New Phrases and Behavior


In reflection of the three months I have spent in Costa Rica, there are quite a few cultural aspects that I had not initially picked up on when first arriving, but that stood out a lot more the more time I spent observing my surroundings and immersing myself in the culture. These cultural quirks became more evident recently not only because of how long I have been here, but also in light of the “Herencia cultural” (cultural heritage) Spanish course that I am taking and currently started for my last month in the semester. Many of these things are small actions, behaviors, and subtle habits that I believe are distinguishing features to ticos.

To start, people from Costa Rica are referred to as “ticos” because of their distinctive way of expressing diminutive phrases. If you have ever taken a Spanish course, or simply grown up around latinos, you may have noticed that many tend to make phrases diminutive by changing words like “perro” to “perrito” or “carro” to “carrito”, adding an -ito in the end to soften the word. Ticos do the same, however instead of adding -ito, they add -itico, for certain words such as “chiquitico” instead of “chiquito”. I laugh in retrospect at how long it took me to realize that that is why they are referred to as ticos as it is quite a defining and evident feature of their vocabulary and what distinguishes them from other latin american countries.

Having been around ticos these past few months, I have also come to note and pick up on more phrases that they tend to use when communicating, which differs quite a bit to some of the Spanish phrases I grew up using in my Mexican-American household. For instance, I grew up responding to expressed thank you’s by saying “de nada”, which roughly translates to “no problem”, however what I have realized about ticos is that instead of saying “de nada” they tend to say “con gusto”, which translates to “with pleasure”. I thought this was quite a nice distinguishing feature and have found myself using it alot more too. Similar to responses to thank yous, another phrase I’ve noticed that they tend to use is “ciao” instead of “adios”, when saying goodbye. I have been familiar with this goodbye phrase thanks to hearing it used in school by friends and teachers from places like Guatemala, Ecuador, and Argentina, however, I had not expected it to be so prevalent here as well. From conversations I’ve had with others, it seems like this Italian greeting and farewell is quite common in a few Latin American countries, which was very interesting to hear considering it is, as aforementioned, Italian.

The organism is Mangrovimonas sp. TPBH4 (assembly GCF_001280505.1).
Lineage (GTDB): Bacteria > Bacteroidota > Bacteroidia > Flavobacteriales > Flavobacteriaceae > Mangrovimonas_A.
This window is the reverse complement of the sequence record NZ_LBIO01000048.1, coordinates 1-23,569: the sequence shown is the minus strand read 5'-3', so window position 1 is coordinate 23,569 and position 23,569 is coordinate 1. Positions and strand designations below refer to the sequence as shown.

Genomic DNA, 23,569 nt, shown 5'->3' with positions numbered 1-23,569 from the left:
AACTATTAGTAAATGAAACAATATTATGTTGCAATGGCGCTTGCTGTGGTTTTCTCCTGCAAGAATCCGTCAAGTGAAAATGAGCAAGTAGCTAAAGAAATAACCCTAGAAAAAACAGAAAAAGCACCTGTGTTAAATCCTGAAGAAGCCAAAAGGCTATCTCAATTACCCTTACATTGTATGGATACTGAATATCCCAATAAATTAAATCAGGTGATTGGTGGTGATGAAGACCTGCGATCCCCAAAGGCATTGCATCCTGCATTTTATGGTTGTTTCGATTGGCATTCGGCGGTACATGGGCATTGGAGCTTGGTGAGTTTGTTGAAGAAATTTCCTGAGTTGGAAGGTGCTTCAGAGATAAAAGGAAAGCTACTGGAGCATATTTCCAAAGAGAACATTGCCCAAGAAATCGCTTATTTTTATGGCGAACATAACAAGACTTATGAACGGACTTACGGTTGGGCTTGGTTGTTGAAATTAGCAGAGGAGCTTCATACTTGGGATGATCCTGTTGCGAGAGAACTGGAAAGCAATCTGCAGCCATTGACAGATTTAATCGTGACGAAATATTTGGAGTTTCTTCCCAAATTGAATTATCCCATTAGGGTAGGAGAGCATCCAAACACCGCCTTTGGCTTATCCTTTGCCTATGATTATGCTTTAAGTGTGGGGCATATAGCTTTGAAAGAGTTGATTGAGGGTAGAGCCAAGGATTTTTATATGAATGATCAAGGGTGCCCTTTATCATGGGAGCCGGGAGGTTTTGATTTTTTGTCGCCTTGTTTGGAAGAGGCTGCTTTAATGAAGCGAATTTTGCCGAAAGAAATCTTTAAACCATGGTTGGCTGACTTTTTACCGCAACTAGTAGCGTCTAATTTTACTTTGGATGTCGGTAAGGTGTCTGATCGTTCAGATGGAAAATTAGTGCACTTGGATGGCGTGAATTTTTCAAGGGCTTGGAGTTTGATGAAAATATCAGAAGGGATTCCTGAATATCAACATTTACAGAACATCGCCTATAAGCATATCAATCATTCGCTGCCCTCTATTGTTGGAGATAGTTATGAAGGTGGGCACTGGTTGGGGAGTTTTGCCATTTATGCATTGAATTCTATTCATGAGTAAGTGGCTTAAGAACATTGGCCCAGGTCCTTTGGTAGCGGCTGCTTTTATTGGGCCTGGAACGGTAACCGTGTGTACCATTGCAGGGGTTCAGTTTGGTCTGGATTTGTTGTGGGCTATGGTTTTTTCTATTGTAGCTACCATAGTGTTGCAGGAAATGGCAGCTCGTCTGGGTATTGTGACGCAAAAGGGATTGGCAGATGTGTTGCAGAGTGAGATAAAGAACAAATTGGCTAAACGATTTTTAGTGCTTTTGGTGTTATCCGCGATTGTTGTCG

Phrases themselves aren’t the only things I have picked up on while here, there are also quite a bit of behavioral differences that have stood out to me. One of the most prevalent differences in behavior that I have noticed is different to the US is the way you are treated while in stores. In the US, it is typical for employees to be friendly with customers as required, however employees are not always watching you while you shop. What I have noticed in Costa Rica, however, is that employees do tend to do exactly that: watch you. At first it was a little weird when walking in, but more often than not, employees are watching you to see if you need assistance. Help is almost always immediately offered at stores, or even in random public spaces like parking spaces, which I find quite nice. Another last thing to note about stores is that there tends to be more advertisement stands within big stores themselves trying to sell a product or service. For instance, at Walmart here, there are sometimes employees stationed at odd places like notebook isles, or other utensils, trying to advertise said products, advertising its main uses and special features. The first time I saw it, I thought it was a little strange since my experience with shopping had only ever really been independently navigating isles and reading the labels of products on my own to get an idea of its uses, however, it has been interesting seeing the mini-advertisements for products when shopping within Costa Rica.

These new phrases and behaviors I have picked up on while here have been a fascinating cultural change that, despite it only being three months rather than a lifetime, has rubbed off on me quite a bit. I have been very intrigued by these differences and have grown a new fascination with wanting to explore more of them in different locations. It’s interesting seeing how differences as subtle as the way people respond to goodbyes can play a role in defining cultures. I hope to be able to continue to explore these differences in the near future with more travel.

New phrases/words:

– Pura Vida

– Maey

– Bacillon

– Púchica

– Que torta